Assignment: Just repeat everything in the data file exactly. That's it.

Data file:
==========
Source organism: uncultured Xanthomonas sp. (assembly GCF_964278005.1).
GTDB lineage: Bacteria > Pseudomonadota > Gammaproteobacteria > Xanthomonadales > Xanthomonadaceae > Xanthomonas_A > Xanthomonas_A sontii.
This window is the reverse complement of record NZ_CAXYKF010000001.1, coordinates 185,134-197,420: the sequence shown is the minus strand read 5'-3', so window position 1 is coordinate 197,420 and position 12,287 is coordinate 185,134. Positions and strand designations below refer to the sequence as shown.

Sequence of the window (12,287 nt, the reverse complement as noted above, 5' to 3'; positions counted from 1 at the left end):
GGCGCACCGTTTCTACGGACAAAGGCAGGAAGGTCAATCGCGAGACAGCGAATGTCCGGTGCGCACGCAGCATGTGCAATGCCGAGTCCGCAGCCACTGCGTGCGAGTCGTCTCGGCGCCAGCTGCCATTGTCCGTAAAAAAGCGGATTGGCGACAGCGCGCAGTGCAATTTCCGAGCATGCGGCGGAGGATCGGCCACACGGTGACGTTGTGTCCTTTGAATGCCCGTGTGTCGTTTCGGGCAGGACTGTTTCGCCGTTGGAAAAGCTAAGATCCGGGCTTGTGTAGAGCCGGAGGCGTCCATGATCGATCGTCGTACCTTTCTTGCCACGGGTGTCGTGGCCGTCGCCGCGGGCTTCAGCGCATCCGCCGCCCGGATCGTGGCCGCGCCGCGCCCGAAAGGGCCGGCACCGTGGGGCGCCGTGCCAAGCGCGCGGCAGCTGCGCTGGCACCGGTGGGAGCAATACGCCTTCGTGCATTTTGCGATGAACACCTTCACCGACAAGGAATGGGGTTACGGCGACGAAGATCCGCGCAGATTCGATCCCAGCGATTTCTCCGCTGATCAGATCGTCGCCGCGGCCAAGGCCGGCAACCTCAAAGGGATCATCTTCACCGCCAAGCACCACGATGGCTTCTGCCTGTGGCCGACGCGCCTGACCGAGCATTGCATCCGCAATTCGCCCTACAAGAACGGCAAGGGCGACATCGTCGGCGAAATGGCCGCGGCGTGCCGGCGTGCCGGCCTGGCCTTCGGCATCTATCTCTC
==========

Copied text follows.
Source organism: uncultured Xanthomonas sp. (assembly GCF_964278005.1).
GTDB lineage: Bacteria > Pseudomonadota > Gammaproteobacteria > Xanthomonadales > Xanthomonadaceae > Xanthomonas_A > Xanthomonas_A sontii.
This window is the reverse complement of record NZ_CAXYKF010000001.1, coordinates 185,134-197,420: the sequence shown is the minus strand read 5'-3', so window position 1 is coordinate 197,420 and position 12,287 is coordinate 185,134. Positions and strand designations below refer to the sequence as shown.

Sequence of the window (12,287 nt, the reverse complement as noted above, 5' to 3'; positions counted from 1 at the left end):
GGCGCACCGTTTCTACGGACAAAGGCAGGAAGGTCAATCGCGAGACAGCGAATGTCCGGTGCGCACGCAGCATGTGCAATGCCGAGTCCGCAGCCACTGCGTGCGAGTCGTCTCGGCGCCAGCTGCCATTGTCCGTAAAAAAGCGGATTGGCGACAGCGCGCAGTGCAATTTCCGAGCATGCGGCGGAGGATCGGCCACACGGTGACGTTGTGTCCTTTGAATGCCCGTGTGTCGTTTCGGGCAGGACTGTTTCGCCGTTGGAAAAGCTAAGATCCGGGCTTGTGTAGAGCCGGAGGCGTCCATGATCGATCGTCGTACCTTTCTTGCCACGGGTGTCGTGGCCGTCGCCGCGGGCTTCAGCGCATCCGCCGCCCGGATCGTGGCCGCGCCGCGCCCGAAAGGGCCGGCACCGTGGGGCGCCGTGCCAAGCGCGCGGCAGCTGCGCTGGCACCGGTGGGAGCAATACGCCTTCGTGCATTTTGCGATGAACACCTTCACCGACAAGGAATGGGGTTACGGCGACGAAGATCCGCGCAGATTCGATCCCAGCGATTTCTCCGCTGATCAGATCGTCGCCGCGGCCAAGGCCGGCAACCTCAAAGGGATCATCTTCACCGCCAAGCACCACGATGGCTTCTGCCTGTGGCCGACGCGCCTGACCGAGCATTGCATCCGCAATTCGCCCTACAAGAACGGCAAGGGCGACATCGTCGGCGAAATGGCCGCGGCGTGCCGGCGTGCCGGCCTGGCCTTCGGCATCTATCTCTC